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One Highway, Many Americas

Posted On February 28, 2019 | 15:56 pm | by ostmannj01 | Permalink
Rosa Ficek talks road trips, violence, and 20th-century modernization

Rosa Ficek, associate researcher at the University of Puerto Rico at Cayey, is a fellow in Garden and Landscape Studies. Her recent research report, “The Pan-American Highway: Mobility and Encounter in Landscapes of Difference,” investigated how a transcontinental highway project operated on entangled ideas of conquest and progress.

Q&A with Rosa Ficek

What was the Pan-American Highway, and how did it define the Americas?

The Pan-American Highway was this idea to connect all the countries in Latin America and the US, and later Canada, to each other. In the early 20th century, the politics of deciding a route were worked out in international forums and meetings of engineers and planners.

Even before construction began, South Americans took the lead in taking long-distance road trips, and then in the 1930s and more in the 1940s, US Americans started doing this. I’m looking at how the people on these road trips engage with ideas of hemispheric togetherness. How do they sort out, through their travels, what Pan-America means?

In my research report I talked about two journeys on the highway: the 1928 Stoessel Expedition from Buenos Aires to New York, led by two Argentinian brothers, and the travels of US photographer Herbert C. Lanks in the 1930s and ’40s. The Stoessel brothers emphasize cities and urban life in the film and book they produced about their travels. They don’t talk about indigenous people much except to represent them as a way of life that is dying out as Latin America undergoes modernization. The brothers establish themselves as equals of the other urban Latin Americans they run into, as well as of US Americans.

In contrast, Lanks, the US American photographer traveling ten years later, establishes a distance between himself (and by extension his American readers) and all Latin Americans in a way the Argentinians don’t. He’s not interested in photographing modern Latin Americans or urban life. Instead, he emphasizes the spectacular scenery visible to the motorist, with women washing clothes in rivers or people carrying heavy loads with donkeys. Lanks’s photographs and descriptions portray the landscape as an object of consumption and pleasure, with indigenous people as part of the scenery.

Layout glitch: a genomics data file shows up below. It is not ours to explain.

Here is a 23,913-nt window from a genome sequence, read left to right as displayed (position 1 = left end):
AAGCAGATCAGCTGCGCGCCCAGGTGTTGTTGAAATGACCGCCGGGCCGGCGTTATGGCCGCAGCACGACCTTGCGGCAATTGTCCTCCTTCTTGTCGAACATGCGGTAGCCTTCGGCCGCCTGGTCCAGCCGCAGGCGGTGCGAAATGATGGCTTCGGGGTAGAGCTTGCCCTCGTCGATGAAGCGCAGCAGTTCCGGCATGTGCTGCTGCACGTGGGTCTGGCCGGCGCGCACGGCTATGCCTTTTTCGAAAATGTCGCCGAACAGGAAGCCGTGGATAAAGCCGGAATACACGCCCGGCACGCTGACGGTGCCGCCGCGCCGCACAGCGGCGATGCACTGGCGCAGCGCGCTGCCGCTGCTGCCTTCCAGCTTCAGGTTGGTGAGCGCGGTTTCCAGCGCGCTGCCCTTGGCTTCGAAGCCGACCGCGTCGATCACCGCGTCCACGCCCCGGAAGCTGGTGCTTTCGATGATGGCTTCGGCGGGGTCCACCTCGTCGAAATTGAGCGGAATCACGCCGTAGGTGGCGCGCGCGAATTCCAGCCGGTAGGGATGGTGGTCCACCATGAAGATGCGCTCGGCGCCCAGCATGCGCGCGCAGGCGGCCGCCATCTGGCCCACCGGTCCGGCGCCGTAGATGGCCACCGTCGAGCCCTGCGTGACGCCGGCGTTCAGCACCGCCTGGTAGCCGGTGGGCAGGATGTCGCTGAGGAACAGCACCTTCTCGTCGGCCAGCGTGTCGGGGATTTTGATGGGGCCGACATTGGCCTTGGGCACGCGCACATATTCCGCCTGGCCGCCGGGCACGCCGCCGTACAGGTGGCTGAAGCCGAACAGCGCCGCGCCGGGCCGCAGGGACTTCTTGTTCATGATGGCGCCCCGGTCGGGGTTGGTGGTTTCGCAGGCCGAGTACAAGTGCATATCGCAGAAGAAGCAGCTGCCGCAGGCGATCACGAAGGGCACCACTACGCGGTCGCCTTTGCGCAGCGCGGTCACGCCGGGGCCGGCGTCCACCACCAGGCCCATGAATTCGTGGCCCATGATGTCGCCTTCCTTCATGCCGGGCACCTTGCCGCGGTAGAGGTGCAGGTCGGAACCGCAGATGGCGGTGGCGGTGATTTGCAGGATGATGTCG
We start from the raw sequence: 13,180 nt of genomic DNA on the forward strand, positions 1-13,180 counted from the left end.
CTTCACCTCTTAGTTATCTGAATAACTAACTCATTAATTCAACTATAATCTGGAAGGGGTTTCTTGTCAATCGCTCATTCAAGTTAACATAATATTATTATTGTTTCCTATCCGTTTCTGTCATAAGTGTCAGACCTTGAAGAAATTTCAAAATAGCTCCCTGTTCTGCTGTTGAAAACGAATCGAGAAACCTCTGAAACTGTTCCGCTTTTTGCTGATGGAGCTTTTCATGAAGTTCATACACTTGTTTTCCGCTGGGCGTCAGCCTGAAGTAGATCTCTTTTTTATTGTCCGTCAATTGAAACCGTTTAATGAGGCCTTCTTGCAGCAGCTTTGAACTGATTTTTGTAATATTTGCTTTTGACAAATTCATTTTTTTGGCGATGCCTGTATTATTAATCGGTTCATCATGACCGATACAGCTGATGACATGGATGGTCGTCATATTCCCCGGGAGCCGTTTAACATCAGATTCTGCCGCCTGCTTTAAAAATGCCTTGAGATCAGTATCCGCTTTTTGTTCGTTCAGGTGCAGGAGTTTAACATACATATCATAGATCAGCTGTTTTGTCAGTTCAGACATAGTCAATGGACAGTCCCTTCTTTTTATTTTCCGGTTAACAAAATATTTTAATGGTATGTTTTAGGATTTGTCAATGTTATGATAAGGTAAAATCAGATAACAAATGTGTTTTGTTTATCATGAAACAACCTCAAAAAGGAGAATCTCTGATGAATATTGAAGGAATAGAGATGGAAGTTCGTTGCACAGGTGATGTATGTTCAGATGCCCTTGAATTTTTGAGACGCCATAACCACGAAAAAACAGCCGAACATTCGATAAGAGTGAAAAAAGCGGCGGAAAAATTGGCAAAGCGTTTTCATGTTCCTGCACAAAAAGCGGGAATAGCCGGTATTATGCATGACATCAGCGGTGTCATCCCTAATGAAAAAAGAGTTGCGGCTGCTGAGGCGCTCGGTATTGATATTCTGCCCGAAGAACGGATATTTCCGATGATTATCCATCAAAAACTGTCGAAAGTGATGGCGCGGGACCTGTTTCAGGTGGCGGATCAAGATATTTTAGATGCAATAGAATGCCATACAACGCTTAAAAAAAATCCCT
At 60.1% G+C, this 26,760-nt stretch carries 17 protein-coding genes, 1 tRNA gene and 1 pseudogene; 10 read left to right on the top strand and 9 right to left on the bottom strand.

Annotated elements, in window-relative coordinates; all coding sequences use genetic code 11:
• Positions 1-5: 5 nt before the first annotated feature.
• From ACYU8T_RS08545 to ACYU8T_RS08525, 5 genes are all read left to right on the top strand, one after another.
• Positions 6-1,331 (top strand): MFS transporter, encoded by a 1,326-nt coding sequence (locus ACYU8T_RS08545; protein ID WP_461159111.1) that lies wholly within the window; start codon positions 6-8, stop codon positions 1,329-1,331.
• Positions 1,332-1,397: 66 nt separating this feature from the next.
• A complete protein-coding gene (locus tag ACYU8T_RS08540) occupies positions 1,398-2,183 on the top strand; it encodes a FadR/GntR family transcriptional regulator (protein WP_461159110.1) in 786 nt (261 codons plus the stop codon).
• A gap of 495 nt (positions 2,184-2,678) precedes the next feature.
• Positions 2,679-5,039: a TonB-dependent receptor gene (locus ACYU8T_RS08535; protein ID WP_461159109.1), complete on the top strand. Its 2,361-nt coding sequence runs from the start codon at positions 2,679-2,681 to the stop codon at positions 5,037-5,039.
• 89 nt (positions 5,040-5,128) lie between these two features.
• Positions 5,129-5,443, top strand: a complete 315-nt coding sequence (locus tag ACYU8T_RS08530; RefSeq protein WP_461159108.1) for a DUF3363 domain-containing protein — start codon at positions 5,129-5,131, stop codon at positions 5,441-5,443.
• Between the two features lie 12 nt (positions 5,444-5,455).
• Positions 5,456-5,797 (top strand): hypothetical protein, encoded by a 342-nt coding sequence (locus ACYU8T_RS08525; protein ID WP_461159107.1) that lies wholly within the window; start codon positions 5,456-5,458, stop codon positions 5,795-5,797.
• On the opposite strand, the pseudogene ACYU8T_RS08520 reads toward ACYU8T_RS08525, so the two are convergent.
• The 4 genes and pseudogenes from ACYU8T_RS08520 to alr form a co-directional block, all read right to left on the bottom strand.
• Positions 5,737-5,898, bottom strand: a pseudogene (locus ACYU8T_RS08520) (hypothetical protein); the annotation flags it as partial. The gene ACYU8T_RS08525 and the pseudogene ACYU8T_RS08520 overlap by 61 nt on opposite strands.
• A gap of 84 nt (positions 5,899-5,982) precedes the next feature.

In both cases, the experience of traveling through the landscape reinforces a sense of whiteness, which is defined in contrast to both the natural scenery and the people travelers encounter, especially indigenous and mixed-race people.

 

How do roads reveal the violence of modernization?

Modern roads are difficult to disentangle from ideas of progress and development. There are very strong expectations attached to roads and highways. Throughout the 20th century, the expansion of road networks outside of cities was accompanied by the idea that they would help the people living in rural places become modern citizens. My goal is to show the underlying violence of these projects, and how in Latin America, this underlying violence takes on colonial patterns. As people are traveling, north or south, they reproduce patterns of power based on white superiority and indigenous inferiority.

For instance, the Stoessel brothers refer to road trips as “raids.” In the 19th century, Argentina led military campaigns—raids—into spaces of indigenous sovereignty. The idea that indigenous land and resources are available to white South Americans for their benefit carries over to the Stoessels’ interactions with people they meet while traveling. They describe having a vehicle malfunction while driving through the Peruvian Andes. They find an indigenous man and try to communicate with him, but when that doesn’t work, they threaten him with a gun. He gets two llamas, which he uses to pull the car four days to the nearest town. For the brothers, it was humiliating to have this wonderful technological object pulled by two llamas and to be saved by this indigenous man.

Similarly, Lanks traveled in the context of the Good Neighbor policy, which was about creating a sense of hemispheric togetherness in the Americas under US control. His descriptions of highway travel support this political project. Also I think driving in the US tradition is very saturated in the frontier myth: “we’ve completed Manifest Destiny, we’ve conquered the continent east to west, and now we can turn south.”

 

After the 1940s, how do people think about the highway and the idea of Pan-America?

The idea of Pan-America continued to be contested. For example, in the 1950s, Jack Kerouac and Che Guevara drove around and wrote about the Americas in very different ways—another manifestation of these very diverse Pan-Americanisms.

Today people are still traveling the Pan-American Highway, north to south and south to north. When we think about Central American migrants coming north, people who are displaced from their home countries in large part because of US foreign policy interventions, they’re tracing the route of the Pan-American Highway, but for very different purposes. And in that sense, even though the highway is just one thing, it’s actually many different highways—many different projects of connection held together by a single infrastructure.

 

Julia Ostmann is Postgraduate Writing and Reporting Fellow at Dumbarton Oaks. Photo by Elizabeth Muñoz Huber, Postgraduate Digital Media Fellow.